Carriers’ data revenue rose 22 percent to $12.5 billion in the first quarter of 2010 over the same period a year ago, according to the latest data from Chetan Sharma, a wireless analyst. However, while data now contributes slightly more than 30 percent to the total average revenue per user (ARPU), it also uses 70 percent of network capacity. Sharma estimates that by the end of 2010, data will contribute more than 35 percent to ARPU and devour 85 percent of network capacity.
So even as data revenue and traffic rises, carriers face two key challenges: One, the handset market is saturated; and two, users on smartphones are boosting their consumption of data at a far faster rate than carriers are boosting their data revenue. The answer to these challenges is selling data plans for your car. Your kitchen. And even your electric meter.
Wireless providers are recognizing that the smartphone isn’t where the profits are going to lie, especially if they don’t reign in all-you-can-eat mobile data plans as Kevin laid out last week. Sharma’s data around how deeply voice subsidizes data is grim, but he predicts that it will only last through 2013, at which point things will even out. Then carriers will have to deal with a decline in overall ARPU.
Obviously ARPU isn’t the only metric that carriers pay attention to, and selling data by the megabyte isn’t the only option available to carriers. For example, texts are a low-data, high-dollar and high-margin service, a trifecta that leads to profits without overburdening the network. Carriers are hoping to find other data services (GigaOM Pro sub req’d) that offer these characteristics.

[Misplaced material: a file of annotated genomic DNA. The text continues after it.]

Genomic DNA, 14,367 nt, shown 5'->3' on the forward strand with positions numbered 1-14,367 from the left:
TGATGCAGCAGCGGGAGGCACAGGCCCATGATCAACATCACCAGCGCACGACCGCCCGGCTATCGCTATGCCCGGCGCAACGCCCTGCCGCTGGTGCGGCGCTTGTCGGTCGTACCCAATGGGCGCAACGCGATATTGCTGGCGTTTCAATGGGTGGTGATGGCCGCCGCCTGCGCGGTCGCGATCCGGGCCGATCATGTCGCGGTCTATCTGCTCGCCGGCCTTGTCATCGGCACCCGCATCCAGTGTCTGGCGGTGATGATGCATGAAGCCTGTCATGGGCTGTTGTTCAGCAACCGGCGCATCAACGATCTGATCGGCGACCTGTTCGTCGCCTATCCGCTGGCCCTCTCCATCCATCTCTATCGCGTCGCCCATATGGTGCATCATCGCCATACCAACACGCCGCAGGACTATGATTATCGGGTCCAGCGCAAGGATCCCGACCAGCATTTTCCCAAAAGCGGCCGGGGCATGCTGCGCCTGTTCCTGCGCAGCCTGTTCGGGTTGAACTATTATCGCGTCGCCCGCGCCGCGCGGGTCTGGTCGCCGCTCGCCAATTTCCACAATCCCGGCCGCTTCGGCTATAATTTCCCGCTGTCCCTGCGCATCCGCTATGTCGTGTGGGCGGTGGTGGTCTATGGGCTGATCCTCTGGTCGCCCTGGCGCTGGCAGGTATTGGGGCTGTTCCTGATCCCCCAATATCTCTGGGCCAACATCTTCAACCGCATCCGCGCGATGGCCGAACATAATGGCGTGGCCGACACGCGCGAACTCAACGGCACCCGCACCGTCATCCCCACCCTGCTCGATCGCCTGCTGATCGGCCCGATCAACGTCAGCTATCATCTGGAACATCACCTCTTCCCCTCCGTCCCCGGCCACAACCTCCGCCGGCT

That’s why the promise of machine-to-machine communications is so important to the likes of AT&T (s t) and Verizon (s vz). Sharma notes that U.S. subscription penetration was at about 94 percent at the end of the first quarter, and if one eliminates children 5 or younger, past 100 percent. He writes that AT&T and Verizon added more connected devices than postpaid subs in the January through March time frame. Postpaid cell plans (even with data) just aren’t a growth area — unless we’re talking about using up network resources.
That’s why AT&T is betting big on the Internet of things, providing service for the Kindle, pill bottles and dog collars. It’s why Verizon has a joint venture with Qualcomm (s qcom) for machine-to-machine connectivity. For industry watchers the question to ask is not why carriers are rushing to provide connectivity, but how it will happen.
I think the business model questions have to be addressed before my fridge gets a wireless connection from one of the top carriers. For example, does the manufacturer of the appliance pay for the connection as Amazon (s amzn) does with its Kindle? Plus, bigger issues are at stake, such as why use cellular when Wi-Fi might suffice? For example, a connected appliance in the home doesn’t need to use a cellular network since it’s likely going to be part of a Wi-Fi network. As consumer electronics makers and automotive executives choose which cellular connection to put in a product, what attributes matter in terms of coverage, cost and contracts? Ironically, as carriers pursue this strategy they may find themselves at the mercy of their customers, providing the dumb pipe.